Help Me, I'm Melting

Like a lot of folks, I use my Sun blog for work- and technology-related things, and keep my personal rants, raves, faves and professional sports bordering on mythology thinking over on a personal blog. In addition to having a never-ending notepad for writing ideas, it's a playground for tweaking PHP code, WordPress themes, and mySQL databases. That's the good news -- the bad news is that I've been using iPowerWeb to host it, and they are suffering scalability issues.

I believe there's a common misperception that deploying open source software is somehow easier or less difficult than putting commercial databases and web servers into production. The acquisition cost is less, but the deployment engineering is the same. This is hard work -- network engineering, scalability design, reliability engineering, recovery design, user self-help and ticketing systems, and instrumentation so you detect problems before your customers come calling. Or try to.

I spent 47 minutes on hold tonight with the iPowerWeb support line, only to get an "expediter" rather than a technical specialist. And the only reason I called is that the trouble ticket that I opened online hadn't received a response in over 72 hours. And what prompted the whole "I need support" blog existential crisis is that since iPowerWeb moved my snowman over to their new hosting architecture, performance has cratered. I use "crater" with such derision that the Moon and/or parts of Arizona might take offense; upwards of 30 seconds to load the WordPress index page and 90 seconds to insert a new entry in a single category, with only 2-3 tags and a modified timestamp seem excessive to me. It's nota WordPress, mySQL or underlying OS problem, because two other sites hosted by the same company on their down-rev infrastructure are still snappy and happy.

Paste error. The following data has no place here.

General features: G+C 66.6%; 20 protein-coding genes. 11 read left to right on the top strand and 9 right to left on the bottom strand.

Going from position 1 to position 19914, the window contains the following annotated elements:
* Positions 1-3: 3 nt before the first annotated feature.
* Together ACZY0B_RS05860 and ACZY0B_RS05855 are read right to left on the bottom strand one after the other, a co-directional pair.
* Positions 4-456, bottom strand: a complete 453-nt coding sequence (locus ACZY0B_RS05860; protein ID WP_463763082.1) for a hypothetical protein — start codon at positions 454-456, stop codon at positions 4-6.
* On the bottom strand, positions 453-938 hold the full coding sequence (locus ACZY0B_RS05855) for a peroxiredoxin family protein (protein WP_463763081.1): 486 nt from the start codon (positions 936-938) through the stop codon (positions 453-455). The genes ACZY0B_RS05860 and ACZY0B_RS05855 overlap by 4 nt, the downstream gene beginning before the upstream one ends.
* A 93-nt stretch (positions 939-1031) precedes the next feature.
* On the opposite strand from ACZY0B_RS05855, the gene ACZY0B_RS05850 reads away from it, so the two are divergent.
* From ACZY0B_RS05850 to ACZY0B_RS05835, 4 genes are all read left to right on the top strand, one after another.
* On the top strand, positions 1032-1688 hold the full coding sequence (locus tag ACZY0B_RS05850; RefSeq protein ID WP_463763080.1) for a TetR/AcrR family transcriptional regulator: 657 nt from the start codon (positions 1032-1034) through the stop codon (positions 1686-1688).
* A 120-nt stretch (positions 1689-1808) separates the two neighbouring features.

This is, I believe, a case of virtualization gone south, in a big way. Whatever they did in separating out the mySQL servers in an attempt to build a more efficient, multi-tenant database engine has resulted in something that's bad for everyone. It can only end in an ABEND (in particular an S522 for those of you who spent undergraduate Saturday nights waiting for jobs to complete).

Comments:

Hal, glad to know you’re surviving winters’ usual antics.

ABEND?! Gad, blast from the past. You’re reminding me that I was an undergrad before Sun existed.

>“I believe there's a common misperception that deploying open source software is somehow easier or less difficult than putting commercial databases and web servers into production. The acquisition cost is less, but the deployment engineering is the same. This is hard work”

Echo: It is hard work.

Posted by Carolyn on February 23, 2008 at 07:31 PM EST #

Amen.

Posted by David Wiser on February 28, 2008 at 03:06 PM EST #

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Hal Stern's thoughts on software, services, cloud computing, security, privacy, and data management

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